Kamala Harris’ history as a prosecutor displays that Blackness alone does not always equal kinship. 

When we uplift Black leaders solely based on their identity, it allows them to ignore the issues of intersectionality in the Black community, from diaspora wars, Black womanhood and the Black LGBTQ community. All of these parts of the Black community experience different plights and triumphs that must be addressed differently. 

One of the biggest misconceptions about the Democratic party and its leaders is that the party is very liberal. 

In my opinion, when you look deeper at the party and the candidates they choose to support, the Democratic party is actually quite moderate. 

In 2003, Kamala Harris was elected as district attorney in San Francisco by positioning herself as tough on crime. Seven years later in 2010, Harris was elected as attorney general.

As attorney general, Harris started the “Back on Track” program which implemented training that addressed racial bias in law enforcement. 

She also made the California Department of Justice require body cameras for police officers. Harris started Open Justice that would allow the public to track how many civilians were killed by the police. Yet, Harris has continuously contradicted her own police reform. 

In 2011, the U.S Supreme Court found that California prisons were overpopulated, which resulted in cruel and unusual punishment of prisoners.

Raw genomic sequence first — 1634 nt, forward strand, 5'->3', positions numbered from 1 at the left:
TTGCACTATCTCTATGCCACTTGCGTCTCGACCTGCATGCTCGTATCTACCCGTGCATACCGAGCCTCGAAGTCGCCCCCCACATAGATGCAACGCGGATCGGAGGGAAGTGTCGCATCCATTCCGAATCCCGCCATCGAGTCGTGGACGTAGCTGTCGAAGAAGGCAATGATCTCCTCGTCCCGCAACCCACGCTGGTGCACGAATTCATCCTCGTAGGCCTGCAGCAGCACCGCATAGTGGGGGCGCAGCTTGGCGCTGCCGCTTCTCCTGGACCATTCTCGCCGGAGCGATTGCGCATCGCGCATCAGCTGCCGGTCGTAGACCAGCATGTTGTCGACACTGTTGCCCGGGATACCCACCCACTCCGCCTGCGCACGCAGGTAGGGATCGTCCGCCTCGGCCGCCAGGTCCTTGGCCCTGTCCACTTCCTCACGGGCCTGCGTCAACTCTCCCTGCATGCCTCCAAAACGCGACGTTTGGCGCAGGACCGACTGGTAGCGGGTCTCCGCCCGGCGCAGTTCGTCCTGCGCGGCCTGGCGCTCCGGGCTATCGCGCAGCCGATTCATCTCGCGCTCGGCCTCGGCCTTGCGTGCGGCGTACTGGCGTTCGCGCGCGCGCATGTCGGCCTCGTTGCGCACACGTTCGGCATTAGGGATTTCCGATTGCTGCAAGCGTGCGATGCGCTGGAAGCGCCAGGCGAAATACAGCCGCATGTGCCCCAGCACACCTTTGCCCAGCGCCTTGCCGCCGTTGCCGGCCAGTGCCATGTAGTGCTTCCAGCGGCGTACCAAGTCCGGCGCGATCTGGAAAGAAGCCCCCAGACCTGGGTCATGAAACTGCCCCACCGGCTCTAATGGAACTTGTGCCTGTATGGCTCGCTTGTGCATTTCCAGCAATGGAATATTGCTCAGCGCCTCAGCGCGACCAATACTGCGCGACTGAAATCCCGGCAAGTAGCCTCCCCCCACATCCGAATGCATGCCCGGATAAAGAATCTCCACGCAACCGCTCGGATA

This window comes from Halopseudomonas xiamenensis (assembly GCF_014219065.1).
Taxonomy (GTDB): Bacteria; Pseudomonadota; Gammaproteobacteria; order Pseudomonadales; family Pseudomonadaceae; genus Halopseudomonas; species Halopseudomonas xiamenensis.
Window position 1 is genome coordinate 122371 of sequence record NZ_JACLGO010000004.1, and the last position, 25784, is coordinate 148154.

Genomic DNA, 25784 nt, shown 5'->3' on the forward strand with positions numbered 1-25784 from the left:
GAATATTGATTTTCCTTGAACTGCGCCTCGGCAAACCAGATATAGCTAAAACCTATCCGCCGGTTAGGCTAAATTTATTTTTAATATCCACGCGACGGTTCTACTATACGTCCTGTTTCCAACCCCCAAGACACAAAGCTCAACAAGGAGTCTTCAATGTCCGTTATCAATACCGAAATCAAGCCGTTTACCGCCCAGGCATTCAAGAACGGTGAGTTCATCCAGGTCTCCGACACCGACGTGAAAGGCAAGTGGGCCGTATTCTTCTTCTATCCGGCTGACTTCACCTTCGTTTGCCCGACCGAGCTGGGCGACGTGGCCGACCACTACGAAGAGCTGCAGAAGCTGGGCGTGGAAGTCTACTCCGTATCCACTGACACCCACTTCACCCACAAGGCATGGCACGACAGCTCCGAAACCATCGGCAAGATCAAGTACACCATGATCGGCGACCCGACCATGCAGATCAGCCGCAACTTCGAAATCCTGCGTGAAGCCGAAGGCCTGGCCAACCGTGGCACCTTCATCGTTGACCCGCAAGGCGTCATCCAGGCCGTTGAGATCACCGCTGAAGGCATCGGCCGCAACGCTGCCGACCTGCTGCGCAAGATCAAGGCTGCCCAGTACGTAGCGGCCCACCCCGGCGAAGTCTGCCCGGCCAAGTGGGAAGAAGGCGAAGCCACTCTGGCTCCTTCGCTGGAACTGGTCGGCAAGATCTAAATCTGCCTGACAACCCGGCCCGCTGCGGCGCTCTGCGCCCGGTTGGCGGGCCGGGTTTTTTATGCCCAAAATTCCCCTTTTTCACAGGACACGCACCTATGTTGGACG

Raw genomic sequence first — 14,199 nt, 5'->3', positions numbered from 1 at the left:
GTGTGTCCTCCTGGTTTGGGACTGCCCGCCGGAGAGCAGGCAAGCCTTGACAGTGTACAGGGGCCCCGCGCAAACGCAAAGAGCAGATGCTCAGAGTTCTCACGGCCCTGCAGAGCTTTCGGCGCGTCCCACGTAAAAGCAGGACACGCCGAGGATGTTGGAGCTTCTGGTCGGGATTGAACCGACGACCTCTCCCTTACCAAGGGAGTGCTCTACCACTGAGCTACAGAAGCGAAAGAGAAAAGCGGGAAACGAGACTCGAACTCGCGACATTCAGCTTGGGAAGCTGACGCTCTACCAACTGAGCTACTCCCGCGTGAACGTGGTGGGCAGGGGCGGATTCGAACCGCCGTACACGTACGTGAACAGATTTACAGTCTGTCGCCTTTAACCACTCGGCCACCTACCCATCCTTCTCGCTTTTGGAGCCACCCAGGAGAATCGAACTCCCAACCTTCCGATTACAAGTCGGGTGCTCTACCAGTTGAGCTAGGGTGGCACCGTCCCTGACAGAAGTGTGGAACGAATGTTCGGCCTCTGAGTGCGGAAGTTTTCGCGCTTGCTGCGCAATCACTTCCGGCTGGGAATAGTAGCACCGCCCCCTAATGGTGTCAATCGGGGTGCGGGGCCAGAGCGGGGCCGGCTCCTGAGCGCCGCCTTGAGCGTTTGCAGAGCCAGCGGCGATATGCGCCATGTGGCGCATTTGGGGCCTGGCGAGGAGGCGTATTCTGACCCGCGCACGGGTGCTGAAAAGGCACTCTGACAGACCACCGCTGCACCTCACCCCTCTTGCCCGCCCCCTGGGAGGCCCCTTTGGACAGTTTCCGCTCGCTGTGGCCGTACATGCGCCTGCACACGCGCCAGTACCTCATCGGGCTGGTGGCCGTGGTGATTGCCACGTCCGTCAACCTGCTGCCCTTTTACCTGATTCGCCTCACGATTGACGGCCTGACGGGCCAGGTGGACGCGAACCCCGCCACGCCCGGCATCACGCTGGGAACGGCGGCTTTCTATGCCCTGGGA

Harris’ office combatted releasing prisoners. Harris’ claimed her office made statements without her knowledge. The statement suggested releasing inmates would result in the depletion of prison labor.  

In response to this, Harris said “the idea that we incarcerate people to have indentured servitude is one of the worst possible perceptions […] I  feel very strongly about that. It evokes images of chain gangs.”  

This statement is not only contradictory but it’s unjust.

According to Inmate Pay at CA.gov, the Inmate Ward Labor and California Prison Industry Authority jobs in California pay wages between $.35 and $1.00 per hour to inmate workers. These are the same wages that prisoners received risking their lives fighting California fires, only to not be able to be a firefighter upon their release. 

Harris supported the death penalty throughout her career as a prosecutor. 

Kevin Cooper has been on death row since 1991 after being convicted of the murder of an adult couple and two children. In February of 2019 California Gov.

Gavin Newsom ordered new DNA testing. In 2004, when Cooper was within hours of being executed as attorney general Harris opposed the new DNA testing that could have cleared Cooper’s name. In 2020 at 62 years old, Cooper has spent more than half his life on death row.